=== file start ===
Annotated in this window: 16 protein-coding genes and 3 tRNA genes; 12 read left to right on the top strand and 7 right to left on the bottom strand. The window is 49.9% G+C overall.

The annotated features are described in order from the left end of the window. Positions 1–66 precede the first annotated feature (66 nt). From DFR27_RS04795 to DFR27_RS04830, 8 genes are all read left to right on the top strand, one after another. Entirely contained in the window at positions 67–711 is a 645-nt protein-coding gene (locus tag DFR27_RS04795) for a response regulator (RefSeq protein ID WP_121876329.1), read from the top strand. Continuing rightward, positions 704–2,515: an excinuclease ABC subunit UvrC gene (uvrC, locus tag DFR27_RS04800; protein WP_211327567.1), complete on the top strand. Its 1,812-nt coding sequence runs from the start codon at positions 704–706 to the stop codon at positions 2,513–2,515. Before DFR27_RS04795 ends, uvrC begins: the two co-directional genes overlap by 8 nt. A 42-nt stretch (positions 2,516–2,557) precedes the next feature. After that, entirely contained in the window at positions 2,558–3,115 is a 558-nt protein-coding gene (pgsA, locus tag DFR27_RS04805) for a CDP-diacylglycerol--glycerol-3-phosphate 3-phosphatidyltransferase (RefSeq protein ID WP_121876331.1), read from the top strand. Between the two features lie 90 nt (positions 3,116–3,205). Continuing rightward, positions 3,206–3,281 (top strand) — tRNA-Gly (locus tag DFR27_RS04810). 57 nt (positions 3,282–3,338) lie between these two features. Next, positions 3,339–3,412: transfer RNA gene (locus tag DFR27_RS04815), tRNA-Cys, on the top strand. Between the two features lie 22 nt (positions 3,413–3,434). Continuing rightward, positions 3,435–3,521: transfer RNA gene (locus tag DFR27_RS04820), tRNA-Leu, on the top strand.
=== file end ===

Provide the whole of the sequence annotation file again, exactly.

Annotated in this window: 16 protein-coding genes and 3 tRNA genes; 12 read left to right on the top strand and 7 right to left on the bottom strand. The window is 49.9% G+C overall.

The annotated features are described in order from the left end of the window. Positions 1–66 precede the first annotated feature (66 nt). From DFR27_RS04795 to DFR27_RS04830, 8 genes are all read left to right on the top strand, one after another. Entirely contained in the window at positions 67–711 is a 645-nt protein-coding gene (locus tag DFR27_RS04795) for a response regulator (RefSeq protein ID WP_121876329.1), read from the top strand. Continuing rightward, positions 704–2,515: an excinuclease ABC subunit UvrC gene (uvrC, locus tag DFR27_RS04800; protein WP_211327567.1), complete on the top strand. Its 1,812-nt coding sequence runs from the start codon at positions 704–706 to the stop codon at positions 2,513–2,515. Before DFR27_RS04795 ends, uvrC begins: the two co-directional genes overlap by 8 nt. A 42-nt stretch (positions 2,516–2,557) precedes the next feature. After that, entirely contained in the window at positions 2,558–3,115 is a 558-nt protein-coding gene (pgsA, locus tag DFR27_RS04805) for a CDP-diacylglycerol--glycerol-3-phosphate 3-phosphatidyltransferase (RefSeq protein ID WP_121876331.1), read from the top strand. Between the two features lie 90 nt (positions 3,116–3,205). Continuing rightward, positions 3,206–3,281 (top strand) — tRNA-Gly (locus tag DFR27_RS04810). 57 nt (positions 3,282–3,338) lie between these two features. Next, positions 3,339–3,412: transfer RNA gene (locus tag DFR27_RS04815), tRNA-Cys, on the top strand. Between the two features lie 22 nt (positions 3,413–3,434). Continuing rightward, positions 3,435–3,521: transfer RNA gene (locus tag DFR27_RS04820), tRNA-Leu, on the top strand.